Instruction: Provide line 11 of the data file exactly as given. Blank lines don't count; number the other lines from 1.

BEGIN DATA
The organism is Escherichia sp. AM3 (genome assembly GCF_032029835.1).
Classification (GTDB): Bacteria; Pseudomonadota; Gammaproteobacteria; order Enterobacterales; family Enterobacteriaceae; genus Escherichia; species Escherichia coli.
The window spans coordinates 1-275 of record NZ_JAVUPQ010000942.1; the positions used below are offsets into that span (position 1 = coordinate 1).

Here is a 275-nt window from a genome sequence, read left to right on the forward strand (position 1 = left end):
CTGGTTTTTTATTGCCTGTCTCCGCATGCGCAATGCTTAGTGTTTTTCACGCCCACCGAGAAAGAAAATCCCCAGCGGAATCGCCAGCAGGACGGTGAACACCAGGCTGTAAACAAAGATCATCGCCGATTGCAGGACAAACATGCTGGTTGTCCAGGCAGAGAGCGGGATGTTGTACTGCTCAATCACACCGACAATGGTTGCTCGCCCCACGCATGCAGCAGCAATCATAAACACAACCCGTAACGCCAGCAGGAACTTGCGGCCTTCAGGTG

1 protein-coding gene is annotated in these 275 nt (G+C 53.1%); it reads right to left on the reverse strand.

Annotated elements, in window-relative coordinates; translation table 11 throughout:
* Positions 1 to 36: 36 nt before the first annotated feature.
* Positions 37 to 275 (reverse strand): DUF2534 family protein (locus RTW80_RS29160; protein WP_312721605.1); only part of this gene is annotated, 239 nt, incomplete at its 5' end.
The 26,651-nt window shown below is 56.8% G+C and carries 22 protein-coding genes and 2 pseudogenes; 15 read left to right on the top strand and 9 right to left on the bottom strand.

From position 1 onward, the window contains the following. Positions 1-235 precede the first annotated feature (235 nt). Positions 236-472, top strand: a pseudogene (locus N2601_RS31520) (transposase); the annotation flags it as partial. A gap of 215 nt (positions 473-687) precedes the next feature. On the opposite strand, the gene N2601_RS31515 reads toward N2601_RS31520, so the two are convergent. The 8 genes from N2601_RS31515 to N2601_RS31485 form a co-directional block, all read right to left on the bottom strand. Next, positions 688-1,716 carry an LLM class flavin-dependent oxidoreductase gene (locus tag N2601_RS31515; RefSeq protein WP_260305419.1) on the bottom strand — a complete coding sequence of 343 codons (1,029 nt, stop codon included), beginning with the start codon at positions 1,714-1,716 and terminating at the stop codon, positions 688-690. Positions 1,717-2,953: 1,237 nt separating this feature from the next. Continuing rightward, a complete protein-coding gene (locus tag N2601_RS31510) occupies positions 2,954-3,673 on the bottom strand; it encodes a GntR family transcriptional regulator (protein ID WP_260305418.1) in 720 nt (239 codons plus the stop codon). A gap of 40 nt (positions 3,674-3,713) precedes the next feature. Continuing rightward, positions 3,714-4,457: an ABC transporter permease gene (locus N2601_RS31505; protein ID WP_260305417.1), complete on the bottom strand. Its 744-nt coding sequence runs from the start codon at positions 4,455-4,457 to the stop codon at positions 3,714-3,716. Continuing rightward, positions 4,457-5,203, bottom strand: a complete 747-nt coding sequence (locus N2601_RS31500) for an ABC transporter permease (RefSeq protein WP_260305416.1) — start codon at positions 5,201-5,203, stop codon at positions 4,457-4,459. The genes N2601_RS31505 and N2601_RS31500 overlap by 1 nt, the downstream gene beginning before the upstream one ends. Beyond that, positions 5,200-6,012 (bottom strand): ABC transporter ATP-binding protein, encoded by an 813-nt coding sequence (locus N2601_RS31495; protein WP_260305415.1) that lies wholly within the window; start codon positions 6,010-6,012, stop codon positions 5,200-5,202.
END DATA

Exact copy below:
From position 1 onward, the window contains the following. Positions 1-235 precede the first annotated feature (235 nt). Positions 236-472, top strand: a pseudogene (locus N2601_RS31520) (transposase); the annotation flags it as partial. A gap of 215 nt (positions 473-687) precedes the next feature. On the opposite strand, the gene N2601_RS31515 reads toward N2601_RS31520, so the two are convergent. The 8 genes from N2601_RS31515 to N2601_RS31485 form a co-directional block, all read right to left on the bottom strand. Next, positions 688-1,716 carry an LLM class flavin-dependent oxidoreductase gene (locus tag N2601_RS31515; RefSeq protein WP_260305419.1) on the bottom strand — a complete coding sequence of 343 codons (1,029 nt, stop codon included), beginning with the start codon at positions 1,714-1,716 and terminating at the stop codon, positions 688-690. Positions 1,717-2,953: 1,237 nt separating this feature from the next. Continuing rightward, a complete protein-coding gene (locus tag N2601_RS31510) occupies positions 2,954-3,673 on the bottom strand; it encodes a GntR family transcriptional regulator (protein ID WP_260305418.1) in 720 nt (239 codons plus the stop codon). A gap of 40 nt (positions 3,674-3,713) precedes the next feature. Continuing rightward, positions 3,714-4,457: an ABC transporter permease gene (locus N2601_RS31505; protein ID WP_260305417.1), complete on the bottom strand. Its 744-nt coding sequence runs from the start codon at positions 4,455-4,457 to the stop codon at positions 3,714-3,716. Continuing rightward, positions 4,457-5,203, bottom strand: a complete 747-nt coding sequence (locus N2601_RS31500) for an ABC transporter permease (RefSeq protein WP_260305416.1) — start codon at positions 5,201-5,203, stop codon at positions 4,457-4,459. The genes N2601_RS31505 and N2601_RS31500 overlap by 1 nt, the downstream gene beginning before the upstream one ends. Beyond that, positions 5,200-6,012 (bottom strand): ABC transporter ATP-binding protein, encoded by an 813-nt coding sequence (locus N2601_RS31495; protein WP_260305415.1) that lies wholly within the window; start codon positions 6,010-6,012, stop codon positions 5,200-5,202.